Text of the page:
Israeli father of Florida shooting survivor: Arming teachers a grave mistake

"Adding weapons will not protect [people] from weapons," Igal Hebron, a father of a survivor of the mass shooting at a Florida high school told Army Radio on Thursday.

February 22, 2018 11:14
2 minute read.
Marjory Stoneman Douglas High School students.

Marjory Stoneman Douglas High School students listen to sheriff Scott Israel speak before a CNN town hall meeting at the BB&T Center, in Sunrise, Florida, US February 21, 2018.. (photo credit: REUTERS/MICHAEL LAUGHLIN/POOL)

“The president’s statement is wrong – arming teachers with firearms will not prevent massacres, adding weapons will not protect [people] from weapons,” Igal Hebron, the father of a survivor of a mass shooting at a Florida high school, told Army Radio on Thursday, rejecting US President Donald Trump’s suggestion to arm teachers.

Eden Hebron, a freshman at Marjory Stoneman Douglas High School, was in class when Nikolas Cruz shot and killed “one of her best friends,” according to her father.

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The attack in Parkland, Florida, where 17 students and educators were killed, and 14 wounded, on February 14, was the second-deadliest shooting at a US public school.
Trump says arming teachers could prevent school massacres, February 22, 2018 (Reuters)

On Wednesday, Trump held an emotional, hour-long meeting with students who survived the shooting and a parent whose child did not. He said arming teachers and other school staff could help prevent mass shootings, voicing support for an idea backed by the powerful National Rifle Association gun lobby.

The president, who was endorsed by the NRA during the 2016 campaign, said he would move quickly to tighten background checks for gun buyers and would consider raising the age for buying certain types of guns.

“If you had a teacher... who was adept at firearms, they could very well end the attack very quickly,” Trump said at the listening session.

Hebron, however, said he supports the calls for stricter gun reform in the US.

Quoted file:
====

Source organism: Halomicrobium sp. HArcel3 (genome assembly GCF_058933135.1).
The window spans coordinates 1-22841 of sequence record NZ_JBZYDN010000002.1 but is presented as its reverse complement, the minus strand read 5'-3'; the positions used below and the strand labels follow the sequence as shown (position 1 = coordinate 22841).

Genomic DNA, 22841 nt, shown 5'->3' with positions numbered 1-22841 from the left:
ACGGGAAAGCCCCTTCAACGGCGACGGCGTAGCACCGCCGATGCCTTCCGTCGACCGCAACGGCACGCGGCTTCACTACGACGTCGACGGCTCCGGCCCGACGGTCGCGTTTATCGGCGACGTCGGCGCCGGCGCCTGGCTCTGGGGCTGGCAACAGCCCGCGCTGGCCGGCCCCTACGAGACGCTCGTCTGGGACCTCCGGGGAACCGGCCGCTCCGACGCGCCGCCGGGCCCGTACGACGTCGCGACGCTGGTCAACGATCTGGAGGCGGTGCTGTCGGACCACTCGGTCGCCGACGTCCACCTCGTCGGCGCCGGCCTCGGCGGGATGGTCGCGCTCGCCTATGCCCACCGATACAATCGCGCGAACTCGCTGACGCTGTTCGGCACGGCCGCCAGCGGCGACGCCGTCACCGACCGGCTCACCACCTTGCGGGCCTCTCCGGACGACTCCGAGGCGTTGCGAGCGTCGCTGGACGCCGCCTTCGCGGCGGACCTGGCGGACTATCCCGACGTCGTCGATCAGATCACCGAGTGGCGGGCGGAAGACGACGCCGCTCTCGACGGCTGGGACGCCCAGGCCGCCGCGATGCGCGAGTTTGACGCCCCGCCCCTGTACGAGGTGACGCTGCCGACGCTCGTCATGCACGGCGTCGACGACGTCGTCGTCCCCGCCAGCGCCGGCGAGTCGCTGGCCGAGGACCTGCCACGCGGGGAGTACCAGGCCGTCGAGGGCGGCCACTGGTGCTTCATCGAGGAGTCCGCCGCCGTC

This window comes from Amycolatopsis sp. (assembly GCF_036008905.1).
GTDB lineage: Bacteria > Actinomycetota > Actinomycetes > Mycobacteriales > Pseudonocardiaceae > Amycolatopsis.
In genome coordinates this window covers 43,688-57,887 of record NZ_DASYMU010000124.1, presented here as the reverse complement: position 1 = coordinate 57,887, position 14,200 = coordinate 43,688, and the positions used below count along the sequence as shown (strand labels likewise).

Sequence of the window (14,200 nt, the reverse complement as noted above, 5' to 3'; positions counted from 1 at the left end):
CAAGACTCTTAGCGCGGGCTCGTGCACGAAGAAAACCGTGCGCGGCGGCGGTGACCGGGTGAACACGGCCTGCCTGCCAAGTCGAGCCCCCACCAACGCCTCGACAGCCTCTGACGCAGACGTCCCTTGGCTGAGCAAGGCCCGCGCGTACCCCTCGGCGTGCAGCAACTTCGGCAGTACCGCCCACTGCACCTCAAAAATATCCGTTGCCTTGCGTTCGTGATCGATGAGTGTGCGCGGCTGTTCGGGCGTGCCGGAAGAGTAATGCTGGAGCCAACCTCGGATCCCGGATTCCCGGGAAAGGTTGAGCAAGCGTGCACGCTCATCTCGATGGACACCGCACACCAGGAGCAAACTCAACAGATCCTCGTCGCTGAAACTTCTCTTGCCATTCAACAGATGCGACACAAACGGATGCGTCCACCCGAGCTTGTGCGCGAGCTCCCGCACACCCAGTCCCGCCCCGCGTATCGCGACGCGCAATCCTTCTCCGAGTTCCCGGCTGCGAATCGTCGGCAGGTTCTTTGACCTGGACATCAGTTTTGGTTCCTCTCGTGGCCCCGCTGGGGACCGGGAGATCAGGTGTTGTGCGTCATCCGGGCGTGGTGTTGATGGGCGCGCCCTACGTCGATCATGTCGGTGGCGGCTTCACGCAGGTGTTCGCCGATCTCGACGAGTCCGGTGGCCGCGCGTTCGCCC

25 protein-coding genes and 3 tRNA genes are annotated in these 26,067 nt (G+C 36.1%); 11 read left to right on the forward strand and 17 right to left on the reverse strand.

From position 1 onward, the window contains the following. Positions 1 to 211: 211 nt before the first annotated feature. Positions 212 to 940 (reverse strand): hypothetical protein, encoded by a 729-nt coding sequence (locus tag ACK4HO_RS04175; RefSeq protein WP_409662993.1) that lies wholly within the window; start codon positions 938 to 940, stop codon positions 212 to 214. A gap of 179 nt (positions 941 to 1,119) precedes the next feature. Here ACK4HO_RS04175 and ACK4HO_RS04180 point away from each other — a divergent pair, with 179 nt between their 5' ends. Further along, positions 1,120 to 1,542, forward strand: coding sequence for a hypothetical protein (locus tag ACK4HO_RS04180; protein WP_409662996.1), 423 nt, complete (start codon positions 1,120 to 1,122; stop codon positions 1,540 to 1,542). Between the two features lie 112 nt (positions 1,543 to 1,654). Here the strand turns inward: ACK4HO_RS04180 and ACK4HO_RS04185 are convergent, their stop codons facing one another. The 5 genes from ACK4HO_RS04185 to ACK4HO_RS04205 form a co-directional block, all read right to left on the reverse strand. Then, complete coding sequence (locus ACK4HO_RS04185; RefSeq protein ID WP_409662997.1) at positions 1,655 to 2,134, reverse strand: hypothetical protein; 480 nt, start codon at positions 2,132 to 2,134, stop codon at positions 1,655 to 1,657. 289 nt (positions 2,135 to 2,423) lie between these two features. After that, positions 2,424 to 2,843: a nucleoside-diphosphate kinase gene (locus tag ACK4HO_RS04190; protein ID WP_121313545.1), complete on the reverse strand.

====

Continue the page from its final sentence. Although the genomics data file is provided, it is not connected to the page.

“The question is... whether this period will continue, whether the big push for background checks will continue, because not everyone should be allowed to enter a gun store and purchase an automatic weapon,” he said. “There could be situations far more dangerous with mistakes [by armed teachers]. Even in situations like [the Parkland shooting]... in my opinion it would be a grave mistake [to give teachers guns],” he said. “We need to reduce the number of weapons in the US, in my opinion.”

Hebron said there is a chance the response to the shooting will move forward the discussion on gun laws in the US.

“You know, we nearly forgot what happened in Las Vegas only a few months ago, since we live in Florida and it happened in Las Vegas,” he remarked. “But there are many who say since this was such an unheard of situation there is a good chance things can be moved along. We saw today on CNN [a town hall meeting on gun violence] and we just returned from a large rally of thousands of people in South Florida.”

The town hall meeting televised on CNN Wednesday evening featured US Sens. Marco Rubio and Bill Nelson and Rep. Ted Deutch, all from Florida, where they answered questions from survivors of the shooting. The meeting also featured National Rifle Association spokeswoman Dana Loesch and Broward County Sheriff Scott Israel.

Hebron also said he “definitely” recommends that his daughter join the protests calling for gun reform. “The truth is, all the trauma experts recommend these children share their stories and continue to tell them,” he said.

Reuters contributed to this report.

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